Monday, November 6th 2017

Intel Announces "Coffee Lake" + AMD "Vega" Multi-chip Modules

Rumors of the unthinkable silicon collaboration between Intel and AMD are true, as Intel announced its first multi-chip module (MCM), which combines a 14 nm Core "Coffee Lake-H" CPU die, with a specialized 14 nm GPU die by AMD, based on the "Vega" architecture. This GPU die has its own HBM2 memory stack over a 1024-bit wide memory bus. Unlike on the AMD "Vega 10" and "Fiji" MCMs, in which a silicon interposer is used to connect the GPU die to the memory stacks, Intel deployed the Embedded Multi-Die Interconnect Bridge (EMIB), a high-density substrate-level wiring. The CPU and GPU dies talk to each other over PCI-Express gen 3.0, wired through the package substrate.

This multi-chip module, with a tiny Z-height, significantly reduces the board footprint of the CPU + discrete graphics implementation, when compared to having separate CPU and GPU packages with the GPU having discrete GDDR memory chips, and enables a new breed of ultra portable notebooks that pack a solid graphics muscle. The MCM should enable devices as thin as 11 mm. The specifications of the CPU and dGPU dies remain under the wraps. The first devices with these MCMs will launch by Q1 2018.
A video presentation follows.




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49 Comments on Intel Announces "Coffee Lake" + AMD "Vega" Multi-chip Modules

#1
Chaitanya
Good to see this chip come to fruition.
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#2
R0H1T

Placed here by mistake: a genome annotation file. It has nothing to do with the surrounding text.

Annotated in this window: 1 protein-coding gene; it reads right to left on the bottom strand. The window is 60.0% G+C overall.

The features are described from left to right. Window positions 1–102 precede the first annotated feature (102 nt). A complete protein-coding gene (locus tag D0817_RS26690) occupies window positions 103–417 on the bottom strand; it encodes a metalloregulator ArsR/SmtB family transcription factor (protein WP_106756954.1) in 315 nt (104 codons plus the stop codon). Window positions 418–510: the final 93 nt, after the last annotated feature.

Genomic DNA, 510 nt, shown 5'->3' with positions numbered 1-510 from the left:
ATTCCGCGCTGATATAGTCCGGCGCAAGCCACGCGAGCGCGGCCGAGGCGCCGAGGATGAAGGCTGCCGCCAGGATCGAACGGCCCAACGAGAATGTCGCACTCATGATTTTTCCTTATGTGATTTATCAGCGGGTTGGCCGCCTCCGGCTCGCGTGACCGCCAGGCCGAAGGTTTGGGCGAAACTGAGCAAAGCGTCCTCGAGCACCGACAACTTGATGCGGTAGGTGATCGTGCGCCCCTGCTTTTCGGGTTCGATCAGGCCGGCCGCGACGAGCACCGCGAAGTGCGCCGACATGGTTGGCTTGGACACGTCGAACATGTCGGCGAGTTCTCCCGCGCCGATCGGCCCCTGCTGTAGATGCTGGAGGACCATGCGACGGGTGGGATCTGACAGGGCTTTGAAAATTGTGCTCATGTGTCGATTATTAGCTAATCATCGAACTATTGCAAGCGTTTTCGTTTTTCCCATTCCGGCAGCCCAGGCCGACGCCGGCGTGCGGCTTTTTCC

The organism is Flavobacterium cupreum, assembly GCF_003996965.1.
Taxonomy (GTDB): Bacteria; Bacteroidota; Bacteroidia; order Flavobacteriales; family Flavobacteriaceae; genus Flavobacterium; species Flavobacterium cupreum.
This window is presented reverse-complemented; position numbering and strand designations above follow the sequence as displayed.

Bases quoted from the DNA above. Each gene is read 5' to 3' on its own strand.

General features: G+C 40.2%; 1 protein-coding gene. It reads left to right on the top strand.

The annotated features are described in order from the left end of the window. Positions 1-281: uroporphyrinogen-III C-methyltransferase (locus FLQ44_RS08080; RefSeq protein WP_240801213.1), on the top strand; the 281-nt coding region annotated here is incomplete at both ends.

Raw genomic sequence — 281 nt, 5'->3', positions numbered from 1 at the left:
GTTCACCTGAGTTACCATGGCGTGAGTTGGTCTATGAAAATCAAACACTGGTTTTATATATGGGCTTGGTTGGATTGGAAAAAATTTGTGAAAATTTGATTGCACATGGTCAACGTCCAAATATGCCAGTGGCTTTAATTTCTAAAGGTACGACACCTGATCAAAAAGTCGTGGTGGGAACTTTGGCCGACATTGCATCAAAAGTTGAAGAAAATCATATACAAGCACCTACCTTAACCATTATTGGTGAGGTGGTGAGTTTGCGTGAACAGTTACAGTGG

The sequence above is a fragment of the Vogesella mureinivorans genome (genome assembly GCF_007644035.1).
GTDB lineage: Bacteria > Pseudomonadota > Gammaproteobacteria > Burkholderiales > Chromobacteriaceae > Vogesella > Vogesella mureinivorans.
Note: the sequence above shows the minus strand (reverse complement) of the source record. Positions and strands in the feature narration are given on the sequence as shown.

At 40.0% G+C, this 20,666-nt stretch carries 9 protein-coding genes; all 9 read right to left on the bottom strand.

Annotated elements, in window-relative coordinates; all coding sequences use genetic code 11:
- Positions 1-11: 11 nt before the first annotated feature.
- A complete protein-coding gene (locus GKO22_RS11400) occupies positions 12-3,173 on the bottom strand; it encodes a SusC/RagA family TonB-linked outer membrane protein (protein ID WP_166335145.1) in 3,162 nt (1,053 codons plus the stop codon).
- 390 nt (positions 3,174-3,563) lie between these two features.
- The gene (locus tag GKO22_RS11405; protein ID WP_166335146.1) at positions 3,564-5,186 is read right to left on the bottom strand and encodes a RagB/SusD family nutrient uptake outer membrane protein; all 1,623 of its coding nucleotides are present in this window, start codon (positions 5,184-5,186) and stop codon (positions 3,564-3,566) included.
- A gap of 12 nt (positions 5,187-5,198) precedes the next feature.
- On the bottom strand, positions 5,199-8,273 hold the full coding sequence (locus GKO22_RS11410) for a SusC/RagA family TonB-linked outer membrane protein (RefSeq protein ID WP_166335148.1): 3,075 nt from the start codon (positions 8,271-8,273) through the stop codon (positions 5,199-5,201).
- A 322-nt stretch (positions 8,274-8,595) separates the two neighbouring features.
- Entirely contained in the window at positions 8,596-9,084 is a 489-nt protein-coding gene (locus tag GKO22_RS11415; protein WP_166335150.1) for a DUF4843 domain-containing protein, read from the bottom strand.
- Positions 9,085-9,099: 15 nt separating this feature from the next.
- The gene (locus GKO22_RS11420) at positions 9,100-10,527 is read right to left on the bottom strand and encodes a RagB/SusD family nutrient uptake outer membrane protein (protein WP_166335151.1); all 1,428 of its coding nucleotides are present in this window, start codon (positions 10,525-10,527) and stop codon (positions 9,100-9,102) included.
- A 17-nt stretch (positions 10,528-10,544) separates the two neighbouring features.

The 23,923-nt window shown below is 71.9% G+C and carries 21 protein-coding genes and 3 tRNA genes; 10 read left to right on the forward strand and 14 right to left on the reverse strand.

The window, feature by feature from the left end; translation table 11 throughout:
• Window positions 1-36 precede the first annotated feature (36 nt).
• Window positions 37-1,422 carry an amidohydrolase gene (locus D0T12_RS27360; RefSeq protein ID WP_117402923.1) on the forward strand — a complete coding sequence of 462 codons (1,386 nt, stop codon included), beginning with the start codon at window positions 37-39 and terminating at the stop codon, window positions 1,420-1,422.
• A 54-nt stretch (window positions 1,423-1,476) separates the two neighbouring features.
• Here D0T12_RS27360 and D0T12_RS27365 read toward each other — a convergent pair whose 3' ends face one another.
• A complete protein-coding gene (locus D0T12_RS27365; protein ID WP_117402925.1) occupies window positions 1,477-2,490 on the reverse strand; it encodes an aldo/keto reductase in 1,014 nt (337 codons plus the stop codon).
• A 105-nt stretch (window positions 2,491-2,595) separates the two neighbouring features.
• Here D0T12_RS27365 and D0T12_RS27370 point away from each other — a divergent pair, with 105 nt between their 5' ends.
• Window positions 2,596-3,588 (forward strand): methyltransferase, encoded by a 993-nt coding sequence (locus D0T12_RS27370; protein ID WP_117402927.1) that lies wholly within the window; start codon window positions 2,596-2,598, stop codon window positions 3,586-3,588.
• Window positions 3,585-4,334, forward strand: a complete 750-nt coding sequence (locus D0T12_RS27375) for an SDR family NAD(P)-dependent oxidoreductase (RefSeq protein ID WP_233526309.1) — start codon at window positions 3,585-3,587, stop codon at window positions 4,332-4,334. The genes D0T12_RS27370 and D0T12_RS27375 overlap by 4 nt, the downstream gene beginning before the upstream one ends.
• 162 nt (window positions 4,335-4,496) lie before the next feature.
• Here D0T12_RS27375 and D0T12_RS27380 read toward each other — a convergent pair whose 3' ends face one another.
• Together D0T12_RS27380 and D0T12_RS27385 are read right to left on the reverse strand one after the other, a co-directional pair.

The CPU and GPU dies talk to each other over PCI-Express gen 3.0
This is where IF wins, less latency, more bandwidth & so much more possibilities.

A future AMD APU using HBM could will be a real monster.
Posted on Reply
#3
Fouquin


The rumors were indeed true.
Posted on Reply
#4
Dbiggs9
23 Billion IOT devices by 2020 this means big investments in Data centers ect ect something nvda has been taking large market share from both Intel and AMD. This is only the start
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#5
Imsochobo
Chaitanya said:
Good to see this chip come to fruition.
I'm curious if Intel will at all be able to compete with the 15-30W TDP market but definitely be able to compete in the higher end market with this.

I think ryzen mobile really will kill it below 30 W but I don't see any product that will be that much better than intel's cpu when you add in the dedicated gpu.

Either way, good news for AMD.
Posted on Reply
#6
OneMoar
There is Always Moar
I am sorry but this isn't April first
Posted on Reply
#7
john_
Imsochobo said:
I'm curious if Intel will at all be able to compete with the 15-30W TDP market but definitely be able to compete in the higher end market with this.

I think ryzen mobile really will kill it below 30 W but I don't see any product that will be that much better than intel's cpu when you add in the dedicated gpu.

Either way, good news for AMD.
Ryzen Mobile targets a completely different market. Here we have a hi end CPU AND a hi end GPU, not a hi end CPU and a good enough GPU as it is with Ryzen.

I bet that OEMs explained to AMD that no matter how good Ryzen might be, it wouldn't get in many laptops for various reasons.

Intel needs a strong AMD as a shield against a huge Nvidia and AMD needs money and a bigger market share for it's GCN and FreeSync products.
Posted on Reply
#8
StrayKAT
OneMoar said:
I am sorry but this isn't April first
You shall now call it Team Purple.
Posted on Reply
#9
Durvelle27
This seems like a shot in the foot for AMD APUs
Posted on Reply
#10
bug
R0H1T said:
This is where IF wins, less latency, more bandwidth & so much more possibilities.

A future AMD APU using HBM could will be a real monster.
Less latency and more bandwidth than what?
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#11
natr0n
Does this mean intel is retiring there own gpus?
Posted on Reply
#12
R0H1T
bug said:
Less latency and more bandwidth than what?
IF has theoretical max bandwidth of 512GBps, according to wiki, I assume it also has less latency wrt the solution that we're seeing today. Considering some of the results we've seen with Ryzen.